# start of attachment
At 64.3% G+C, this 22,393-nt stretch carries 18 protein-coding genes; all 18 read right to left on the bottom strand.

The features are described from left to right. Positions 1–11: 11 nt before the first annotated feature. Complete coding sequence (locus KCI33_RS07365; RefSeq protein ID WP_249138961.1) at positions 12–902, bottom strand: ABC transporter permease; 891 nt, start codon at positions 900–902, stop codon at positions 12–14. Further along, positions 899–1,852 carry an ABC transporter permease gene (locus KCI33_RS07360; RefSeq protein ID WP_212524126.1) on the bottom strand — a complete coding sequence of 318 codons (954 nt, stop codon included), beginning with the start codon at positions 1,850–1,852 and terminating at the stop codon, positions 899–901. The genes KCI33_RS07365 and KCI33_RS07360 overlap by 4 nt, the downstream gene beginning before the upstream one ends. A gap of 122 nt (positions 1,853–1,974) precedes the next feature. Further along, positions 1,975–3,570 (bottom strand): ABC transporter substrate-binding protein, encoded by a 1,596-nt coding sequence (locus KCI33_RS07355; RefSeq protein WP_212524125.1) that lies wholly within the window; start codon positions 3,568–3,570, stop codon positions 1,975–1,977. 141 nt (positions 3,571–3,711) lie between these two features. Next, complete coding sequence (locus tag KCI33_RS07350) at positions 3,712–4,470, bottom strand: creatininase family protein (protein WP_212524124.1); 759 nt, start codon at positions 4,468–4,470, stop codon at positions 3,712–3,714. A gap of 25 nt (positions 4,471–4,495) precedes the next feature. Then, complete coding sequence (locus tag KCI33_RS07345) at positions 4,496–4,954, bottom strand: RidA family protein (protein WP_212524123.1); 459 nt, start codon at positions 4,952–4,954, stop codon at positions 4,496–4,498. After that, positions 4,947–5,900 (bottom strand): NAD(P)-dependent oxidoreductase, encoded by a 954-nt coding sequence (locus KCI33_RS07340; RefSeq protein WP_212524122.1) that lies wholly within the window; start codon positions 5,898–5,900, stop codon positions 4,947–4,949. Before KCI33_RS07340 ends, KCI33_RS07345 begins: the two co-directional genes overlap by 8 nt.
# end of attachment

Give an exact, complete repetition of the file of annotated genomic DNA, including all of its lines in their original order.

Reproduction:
At 64.3% G+C, this 22,393-nt stretch carries 18 protein-coding genes; all 18 read right to left on the bottom strand.

The features are described from left to right. Positions 1–11: 11 nt before the first annotated feature. Complete coding sequence (locus KCI33_RS07365; RefSeq protein ID WP_249138961.1) at positions 12–902, bottom strand: ABC transporter permease; 891 nt, start codon at positions 900–902, stop codon at positions 12–14. Further along, positions 899–1,852 carry an ABC transporter permease gene (locus KCI33_RS07360; RefSeq protein ID WP_212524126.1) on the bottom strand — a complete coding sequence of 318 codons (954 nt, stop codon included), beginning with the start codon at positions 1,850–1,852 and terminating at the stop codon, positions 899–901. The genes KCI33_RS07365 and KCI33_RS07360 overlap by 4 nt, the downstream gene beginning before the upstream one ends. A gap of 122 nt (positions 1,853–1,974) precedes the next feature. Further along, positions 1,975–3,570 (bottom strand): ABC transporter substrate-binding protein, encoded by a 1,596-nt coding sequence (locus KCI33_RS07355; RefSeq protein WP_212524125.1) that lies wholly within the window; start codon positions 3,568–3,570, stop codon positions 1,975–1,977. 141 nt (positions 3,571–3,711) lie between these two features. Next, complete coding sequence (locus tag KCI33_RS07350) at positions 3,712–4,470, bottom strand: creatininase family protein (protein WP_212524124.1); 759 nt, start codon at positions 4,468–4,470, stop codon at positions 3,712–3,714. A gap of 25 nt (positions 4,471–4,495) precedes the next feature. Then, complete coding sequence (locus tag KCI33_RS07345) at positions 4,496–4,954, bottom strand: RidA family protein (protein WP_212524123.1); 459 nt, start codon at positions 4,952–4,954, stop codon at positions 4,496–4,498. After that, positions 4,947–5,900 (bottom strand): NAD(P)-dependent oxidoreductase, encoded by a 954-nt coding sequence (locus KCI33_RS07340; RefSeq protein WP_212524122.1) that lies wholly within the window; start codon positions 5,898–5,900, stop codon positions 4,947–4,949. Before KCI33_RS07340 ends, KCI33_RS07345 begins: the two co-directional genes overlap by 8 nt.